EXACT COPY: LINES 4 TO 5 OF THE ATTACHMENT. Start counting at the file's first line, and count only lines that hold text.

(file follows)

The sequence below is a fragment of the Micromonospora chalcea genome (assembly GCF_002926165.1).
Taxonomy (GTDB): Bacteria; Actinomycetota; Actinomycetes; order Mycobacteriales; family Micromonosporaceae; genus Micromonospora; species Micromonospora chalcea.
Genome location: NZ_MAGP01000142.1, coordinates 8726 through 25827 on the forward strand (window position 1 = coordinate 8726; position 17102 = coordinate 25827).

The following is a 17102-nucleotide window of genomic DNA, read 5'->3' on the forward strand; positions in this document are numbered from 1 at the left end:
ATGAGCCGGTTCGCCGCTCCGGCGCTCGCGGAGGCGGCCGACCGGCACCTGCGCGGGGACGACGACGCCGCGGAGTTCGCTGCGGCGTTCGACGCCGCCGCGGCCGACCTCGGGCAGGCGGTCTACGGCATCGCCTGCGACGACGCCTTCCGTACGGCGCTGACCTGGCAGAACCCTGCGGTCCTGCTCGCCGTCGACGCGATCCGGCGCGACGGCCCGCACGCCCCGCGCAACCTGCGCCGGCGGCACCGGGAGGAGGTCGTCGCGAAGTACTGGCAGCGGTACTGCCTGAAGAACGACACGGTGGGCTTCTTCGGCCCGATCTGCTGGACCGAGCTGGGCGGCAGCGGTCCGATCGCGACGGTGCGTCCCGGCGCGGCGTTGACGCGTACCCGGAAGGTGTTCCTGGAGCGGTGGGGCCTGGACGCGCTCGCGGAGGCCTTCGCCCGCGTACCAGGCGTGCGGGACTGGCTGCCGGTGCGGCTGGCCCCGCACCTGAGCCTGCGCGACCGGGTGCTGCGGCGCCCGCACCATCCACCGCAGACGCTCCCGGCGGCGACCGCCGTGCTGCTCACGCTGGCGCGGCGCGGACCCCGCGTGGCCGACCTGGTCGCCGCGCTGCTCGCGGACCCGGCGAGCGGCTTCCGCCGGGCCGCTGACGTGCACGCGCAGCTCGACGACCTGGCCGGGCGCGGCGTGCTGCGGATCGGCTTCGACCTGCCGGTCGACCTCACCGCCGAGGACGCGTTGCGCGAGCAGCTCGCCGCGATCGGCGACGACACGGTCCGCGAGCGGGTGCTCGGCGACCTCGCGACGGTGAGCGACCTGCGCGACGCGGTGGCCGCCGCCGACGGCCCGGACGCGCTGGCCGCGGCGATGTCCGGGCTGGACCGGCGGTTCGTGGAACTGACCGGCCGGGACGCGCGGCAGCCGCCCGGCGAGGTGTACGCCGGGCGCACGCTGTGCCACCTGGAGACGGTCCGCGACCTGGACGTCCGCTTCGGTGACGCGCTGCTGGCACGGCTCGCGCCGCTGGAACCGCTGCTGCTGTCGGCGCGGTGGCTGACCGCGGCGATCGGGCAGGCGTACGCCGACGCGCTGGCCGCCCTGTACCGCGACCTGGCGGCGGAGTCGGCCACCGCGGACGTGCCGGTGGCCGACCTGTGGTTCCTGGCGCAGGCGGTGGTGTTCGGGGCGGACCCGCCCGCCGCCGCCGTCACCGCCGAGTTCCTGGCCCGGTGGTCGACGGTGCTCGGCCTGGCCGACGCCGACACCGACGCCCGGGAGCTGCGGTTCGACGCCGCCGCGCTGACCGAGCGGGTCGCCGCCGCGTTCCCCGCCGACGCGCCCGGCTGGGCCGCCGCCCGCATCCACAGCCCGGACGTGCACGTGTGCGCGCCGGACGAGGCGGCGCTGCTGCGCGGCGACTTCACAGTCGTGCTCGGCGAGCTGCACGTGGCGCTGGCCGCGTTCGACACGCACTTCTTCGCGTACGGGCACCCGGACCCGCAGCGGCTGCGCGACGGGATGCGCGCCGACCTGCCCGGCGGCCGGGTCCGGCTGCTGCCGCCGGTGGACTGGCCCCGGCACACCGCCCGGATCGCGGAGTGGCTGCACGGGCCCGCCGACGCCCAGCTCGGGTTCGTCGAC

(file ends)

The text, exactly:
The following is a 17102-nucleotide window of genomic DNA, read 5'->3' on the forward strand; positions in this document are numbered from 1 at the left end:
ATGAGCCGGTTCGCCGCTCCGGCGCTCGCGGAGGCGGCCGACCGGCACCTGCGCGGGGACGACGACGCCGCGGAGTTCGCTGCGGCGTTCGACGCCGCCGCGGCCGACCTCGGGCAGGCGGTCTACGGCATCGCCTGCGACGACGCCTTCCGTACGGCGCTGACCTGGCAGAACCCTGCGGTCCTGCTCGCCGTCGACGCGATCCGGCGCGACGGCCCGCACGCCCCGCGCAACCTGCGCCGGCGGCACCGGGAGGAGGTCGTCGCGAAGTACTGGCAGCGGTACTGCCTGAAGAACGACACGGTGGGCTTCTTCGGCCCGATCTGCTGGACCGAGCTGGGCGGCAGCGGTCCGATCGCGACGGTGCGTCCCGGCGCGGCGTTGACGCGTACCCGGAAGGTGTTCCTGGAGCGGTGGGGCCTGGACGCGCTCGCGGAGGCCTTCGCCCGCGTACCAGGCGTGCGGGACTGGCTGCCGGTGCGGCTGGCCCCGCACCTGAGCCTGCGCGACCGGGTGCTGCGGCGCCCGCACCATCCACCGCAGACGCTCCCGGCGGCGACCGCCGTGCTGCTCACGCTGGCGCGGCGCGGACCCCGCGTGGCCGACCTGGTCGCCGCGCTGCTCGCGGACCCGGCGAGCGGCTTCCGCCGGGCCGCTGACGTGCACGCGCAGCTCGACGACCTGGCCGGGCGCGGCGTGCTGCGGATCGGCTTCGACCTGCCGGTCGACCTCACCGCCGAGGACGCGTTGCGCGAGCAGCTCGCCGCGATCGGCGACGACACGGTCCGCGAGCGGGTGCTCGGCGACCTCGCGACGGTGAGCGACCTGCGCGACGCGGTGGCCGCCGCCGACGGCCCGGACGCGCTGGCCGCGGCGATGTCCGGGCTGGACCGGCGGTTCGTGGAACTGACCGGCCGGGACGCGCGGCAGCCGCCCGGCGAGGTGTACGCCGGGCGCACGCTGTGCCACCTGGAGACGGTCCGCGACCTGGACGTCCGCTTCGGTGACGCGCTGCTGGCACGGCTCGCGCCGCTGGAACCGCTGCTGCTGTCGGCGCGGTGGCTGACCGCGGCGATCGGGCAGGCGTACGCCGACGCGCTGGCCGCCCTGTACCGCGACCTGGCGGCGGAGTCGGCCACCGCGGACGTGCCGGTGGCCGACCTGTGGTTCCTGGCGCAGGCGGTGGTGTTCGGGGCGGACCCGCCCGCCGCCGCCGTCACCGCCGAGTTCCTGGCCCGGTGGTCGACGGTGCTCGGCCTGGCCGACGCCGACACCGACGCCCGGGAGCTGCGGTTCGACGCCGCCGCGCTGACCGAGCGGGTCGCCGCCGCGTTCCCCGCCGACGCGCCCGGCTGGGCCGCCGCCCGCATCCACAGCCCGGACGTGCACGTGTGCGCGCCGGACGAGGCGGCGCTGCTGCGCGGCGACTTCACAGTCGTGCTCGGCGAGCTGCACGTGGCGCTGGCCGCGTTCGACACGCACTTCTTCGCGTACGGGCACCCGGACCCGCAGCGGCTGCGCGACGGGATGCGCGCCGACCTGCCCGGCGGCCGGGTCCGGCTGCTGCCGCCGGTGGACTGGCCCCGGCACACCGCCCGGATCGCGGAGTGGCTGCACGGGCCCGCCGACGCCCAGCTCGGGTTCGTCGAC